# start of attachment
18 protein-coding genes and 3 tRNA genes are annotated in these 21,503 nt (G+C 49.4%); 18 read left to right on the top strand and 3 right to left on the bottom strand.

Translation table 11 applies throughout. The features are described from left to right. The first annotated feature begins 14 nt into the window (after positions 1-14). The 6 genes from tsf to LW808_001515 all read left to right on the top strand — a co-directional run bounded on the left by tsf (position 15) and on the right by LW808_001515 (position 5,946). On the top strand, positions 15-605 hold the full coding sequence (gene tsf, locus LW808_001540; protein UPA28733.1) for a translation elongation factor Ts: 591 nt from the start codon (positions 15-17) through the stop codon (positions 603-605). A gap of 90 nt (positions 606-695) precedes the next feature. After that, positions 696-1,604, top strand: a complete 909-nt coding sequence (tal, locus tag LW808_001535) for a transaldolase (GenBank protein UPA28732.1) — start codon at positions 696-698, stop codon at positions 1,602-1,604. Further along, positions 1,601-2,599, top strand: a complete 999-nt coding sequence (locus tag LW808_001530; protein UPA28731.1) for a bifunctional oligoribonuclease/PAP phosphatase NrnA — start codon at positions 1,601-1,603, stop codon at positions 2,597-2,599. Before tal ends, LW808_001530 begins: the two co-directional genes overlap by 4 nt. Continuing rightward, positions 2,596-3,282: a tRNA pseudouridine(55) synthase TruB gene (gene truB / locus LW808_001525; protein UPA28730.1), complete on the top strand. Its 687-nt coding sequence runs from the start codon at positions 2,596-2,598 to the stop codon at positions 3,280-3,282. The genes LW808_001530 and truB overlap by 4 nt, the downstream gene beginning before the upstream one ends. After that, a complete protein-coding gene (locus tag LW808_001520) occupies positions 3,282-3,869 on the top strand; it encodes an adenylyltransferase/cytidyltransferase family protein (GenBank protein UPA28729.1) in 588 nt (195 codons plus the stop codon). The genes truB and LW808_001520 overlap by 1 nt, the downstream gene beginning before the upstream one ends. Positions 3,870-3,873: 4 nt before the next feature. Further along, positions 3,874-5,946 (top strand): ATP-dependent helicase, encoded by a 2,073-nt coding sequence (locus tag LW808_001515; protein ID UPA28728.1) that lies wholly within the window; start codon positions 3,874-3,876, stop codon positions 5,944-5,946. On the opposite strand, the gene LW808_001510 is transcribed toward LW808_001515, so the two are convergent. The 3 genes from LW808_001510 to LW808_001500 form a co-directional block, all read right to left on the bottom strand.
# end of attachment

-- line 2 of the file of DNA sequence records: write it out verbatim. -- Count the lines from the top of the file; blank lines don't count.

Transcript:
Translation table 11 applies throughout. The features are described from left to right. The first annotated feature begins 14 nt into the window (after positions 1-14). The 6 genes from tsf to LW808_001515 all read left to right on the top strand — a co-directional run bounded on the left by tsf (position 15) and on the right by LW808_001515 (position 5,946). On the top strand, positions 15-605 hold the full coding sequence (gene tsf, locus LW808_001540; protein UPA28733.1) for a translation elongation factor Ts: 591 nt from the start codon (positions 15-17) through the stop codon (positions 603-605). A gap of 90 nt (positions 606-695) precedes the next feature. After that, positions 696-1,604, top strand: a complete 909-nt coding sequence (tal, locus tag LW808_001535) for a transaldolase (GenBank protein UPA28732.1) — start codon at positions 696-698, stop codon at positions 1,602-1,604. Further along, positions 1,601-2,599, top strand: a complete 999-nt coding sequence (locus tag LW808_001530; protein UPA28731.1) for a bifunctional oligoribonuclease/PAP phosphatase NrnA — start codon at positions 1,601-1,603, stop codon at positions 2,597-2,599. Before tal ends, LW808_001530 begins: the two co-directional genes overlap by 4 nt. Continuing rightward, positions 2,596-3,282: a tRNA pseudouridine(55) synthase TruB gene (gene truB / locus LW808_001525; protein UPA28730.1), complete on the top strand. Its 687-nt coding sequence runs from the start codon at positions 2,596-2,598 to the stop codon at positions 3,280-3,282. The genes LW808_001530 and truB overlap by 4 nt, the downstream gene beginning before the upstream one ends. After that, a complete protein-coding gene (locus tag LW808_001520) occupies positions 3,282-3,869 on the top strand; it encodes an adenylyltransferase/cytidyltransferase family protein (GenBank protein UPA28729.1) in 588 nt (195 codons plus the stop codon). The genes truB and LW808_001520 overlap by 1 nt, the downstream gene beginning before the upstream one ends. Positions 3,870-3,873: 4 nt before the next feature. Further along, positions 3,874-5,946 (top strand): ATP-dependent helicase, encoded by a 2,073-nt coding sequence (locus tag LW808_001515; protein ID UPA28728.1) that lies wholly within the window; start codon positions 3,874-3,876, stop codon positions 5,944-5,946. On the opposite strand, the gene LW808_001510 is transcribed toward LW808_001515, so the two are convergent. The 3 genes from LW808_001510 to LW808_001500 form a co-directional block, all read right to left on the bottom strand.